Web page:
NSAI (National Standards Authority of Ireland), together with Geneva based ISO (International Standards Organisation), has today launched the world’s first standard on Social Responsibility. The standard, ISO 26000:2010, Guidance on Social Responsibility, was developed by representatives from more than 80 countries worldwide, including Ireland, and will assist organisations in their efforts to operate in the socially responsible manner that society increasingly demands. Is doing good good for business?

Maurice Buckley, CEO, NSAI, said, “One only has to look at, for example, sporting goods manufacturers using child labour or the Gulf Coast oil spills to see how consumers purchasing patterns change when socially irresponsible practices come to light. This new standard was developed because there was a clear market requirement for it. The ethical, legal, environmental and moral behaviour of companies continues to grow in importance to consumers. This standard is about helping businesses respond to consumer demands for assurances that they are ‘doing no harm’ when they buy a product or service. Consumers now want and expect businesses to have a positive impact on the world around them if they are to be perceived as responsible.”

The new standard is the world’s first on social responsibility. It provides organisations of all sizes and types with best practice guidance in social responsibility, taking into account societal, environmental, legal, cultural, and political and organisation diversity, as well as differences in economic considerations. ISO 26000 will explain what Social Responsibility (SR) means, what issues an organisation needs to address in order to operate in a socially responsible manner, and what is best practice in implementing SR.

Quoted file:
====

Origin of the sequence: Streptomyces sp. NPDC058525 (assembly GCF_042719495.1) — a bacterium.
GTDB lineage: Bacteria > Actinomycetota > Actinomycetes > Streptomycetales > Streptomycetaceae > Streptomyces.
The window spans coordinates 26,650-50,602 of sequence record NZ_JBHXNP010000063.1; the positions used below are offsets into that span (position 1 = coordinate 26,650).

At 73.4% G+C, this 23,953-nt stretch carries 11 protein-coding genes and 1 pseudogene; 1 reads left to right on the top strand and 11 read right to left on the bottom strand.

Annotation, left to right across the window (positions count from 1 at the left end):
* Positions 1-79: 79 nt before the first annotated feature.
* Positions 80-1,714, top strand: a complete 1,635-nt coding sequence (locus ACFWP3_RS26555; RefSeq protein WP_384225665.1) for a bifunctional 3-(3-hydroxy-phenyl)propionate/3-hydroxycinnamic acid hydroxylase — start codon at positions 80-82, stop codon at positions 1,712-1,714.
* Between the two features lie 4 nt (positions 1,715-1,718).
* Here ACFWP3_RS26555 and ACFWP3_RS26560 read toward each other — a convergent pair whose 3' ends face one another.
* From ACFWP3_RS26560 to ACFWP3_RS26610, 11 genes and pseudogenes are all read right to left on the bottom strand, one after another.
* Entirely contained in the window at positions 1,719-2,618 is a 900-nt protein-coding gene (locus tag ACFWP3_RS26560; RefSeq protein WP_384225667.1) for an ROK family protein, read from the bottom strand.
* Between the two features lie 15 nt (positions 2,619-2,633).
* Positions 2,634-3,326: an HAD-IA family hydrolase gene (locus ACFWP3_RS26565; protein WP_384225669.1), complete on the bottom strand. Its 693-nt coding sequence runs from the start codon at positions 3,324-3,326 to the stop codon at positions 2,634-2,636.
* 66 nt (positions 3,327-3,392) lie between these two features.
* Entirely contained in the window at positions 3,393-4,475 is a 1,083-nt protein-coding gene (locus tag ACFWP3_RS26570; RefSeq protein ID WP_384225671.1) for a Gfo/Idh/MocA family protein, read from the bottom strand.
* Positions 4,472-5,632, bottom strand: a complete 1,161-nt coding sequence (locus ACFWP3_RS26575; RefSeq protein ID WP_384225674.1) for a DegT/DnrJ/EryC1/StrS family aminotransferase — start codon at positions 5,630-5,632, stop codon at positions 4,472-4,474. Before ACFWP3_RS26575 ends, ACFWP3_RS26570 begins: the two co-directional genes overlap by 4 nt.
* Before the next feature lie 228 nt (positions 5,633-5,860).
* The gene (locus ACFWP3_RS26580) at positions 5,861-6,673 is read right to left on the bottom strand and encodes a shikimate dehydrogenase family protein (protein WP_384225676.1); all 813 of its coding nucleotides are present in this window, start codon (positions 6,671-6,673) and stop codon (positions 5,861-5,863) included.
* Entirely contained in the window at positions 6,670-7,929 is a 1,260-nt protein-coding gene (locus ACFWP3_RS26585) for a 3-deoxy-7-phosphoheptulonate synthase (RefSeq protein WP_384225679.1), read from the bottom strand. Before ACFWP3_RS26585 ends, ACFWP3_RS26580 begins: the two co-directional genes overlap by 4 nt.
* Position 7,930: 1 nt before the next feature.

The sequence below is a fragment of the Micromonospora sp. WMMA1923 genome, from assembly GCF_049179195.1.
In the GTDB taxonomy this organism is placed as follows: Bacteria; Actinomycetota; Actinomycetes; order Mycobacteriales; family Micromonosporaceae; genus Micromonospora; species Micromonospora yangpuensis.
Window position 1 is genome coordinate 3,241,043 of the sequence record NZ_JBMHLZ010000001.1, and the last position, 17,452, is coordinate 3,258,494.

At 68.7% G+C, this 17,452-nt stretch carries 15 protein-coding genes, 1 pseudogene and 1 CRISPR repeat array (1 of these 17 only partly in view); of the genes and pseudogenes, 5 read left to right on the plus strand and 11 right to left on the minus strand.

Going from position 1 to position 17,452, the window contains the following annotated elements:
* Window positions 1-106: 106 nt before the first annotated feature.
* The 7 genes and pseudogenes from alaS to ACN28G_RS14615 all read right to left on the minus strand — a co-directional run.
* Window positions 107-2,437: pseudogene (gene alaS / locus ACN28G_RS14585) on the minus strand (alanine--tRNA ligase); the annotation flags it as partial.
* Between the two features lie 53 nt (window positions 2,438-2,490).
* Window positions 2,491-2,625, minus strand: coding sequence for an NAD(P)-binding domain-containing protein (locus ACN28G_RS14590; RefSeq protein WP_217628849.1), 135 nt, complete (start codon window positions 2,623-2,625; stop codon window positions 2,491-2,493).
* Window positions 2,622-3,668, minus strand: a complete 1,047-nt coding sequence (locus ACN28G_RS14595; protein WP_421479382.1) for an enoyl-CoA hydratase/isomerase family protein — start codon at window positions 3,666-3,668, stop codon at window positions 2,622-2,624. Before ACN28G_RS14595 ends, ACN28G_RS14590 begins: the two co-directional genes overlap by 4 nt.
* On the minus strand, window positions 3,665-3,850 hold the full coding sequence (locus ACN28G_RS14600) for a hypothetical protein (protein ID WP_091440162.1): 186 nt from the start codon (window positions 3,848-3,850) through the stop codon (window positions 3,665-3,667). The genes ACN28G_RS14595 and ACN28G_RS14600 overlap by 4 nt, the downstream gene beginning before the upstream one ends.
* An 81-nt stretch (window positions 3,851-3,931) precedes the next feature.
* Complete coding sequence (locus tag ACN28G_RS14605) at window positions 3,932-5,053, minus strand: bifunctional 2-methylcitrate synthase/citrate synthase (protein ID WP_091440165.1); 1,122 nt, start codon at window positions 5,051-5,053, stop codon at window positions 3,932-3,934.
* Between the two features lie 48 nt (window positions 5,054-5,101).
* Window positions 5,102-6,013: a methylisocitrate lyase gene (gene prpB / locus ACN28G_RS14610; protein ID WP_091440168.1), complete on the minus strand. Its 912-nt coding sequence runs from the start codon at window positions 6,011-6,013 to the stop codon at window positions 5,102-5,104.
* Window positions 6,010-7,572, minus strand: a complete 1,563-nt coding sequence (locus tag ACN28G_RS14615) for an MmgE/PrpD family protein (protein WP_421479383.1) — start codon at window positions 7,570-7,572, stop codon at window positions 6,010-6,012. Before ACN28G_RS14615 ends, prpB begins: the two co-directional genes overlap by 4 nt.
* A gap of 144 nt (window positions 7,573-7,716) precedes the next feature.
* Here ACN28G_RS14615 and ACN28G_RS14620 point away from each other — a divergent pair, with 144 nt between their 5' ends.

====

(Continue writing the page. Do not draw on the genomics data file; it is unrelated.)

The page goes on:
According to the standard, the perception and reality of an organisation's performance on social responsibility can influence, among other things, competitive advantage, reputation, the ability to attract and retain workers or customers, employees' morale and productivity, the view of investors, and the financial community and relationship with government, the media, customers and the community in which it operates.

“Far-sighted leaders recognise that lasting success must be built on credible business practices and the prevention of activities, such as, labour exploitation,” added Buckley. “By adopting the ISO 26000 approach and operating in a socially responsible manner, Irish companies can demonstrate to their stakeholders and their consumers the commitment to making real differences in their business practices, thus increasing their competitiveness and building their reputation.”
 

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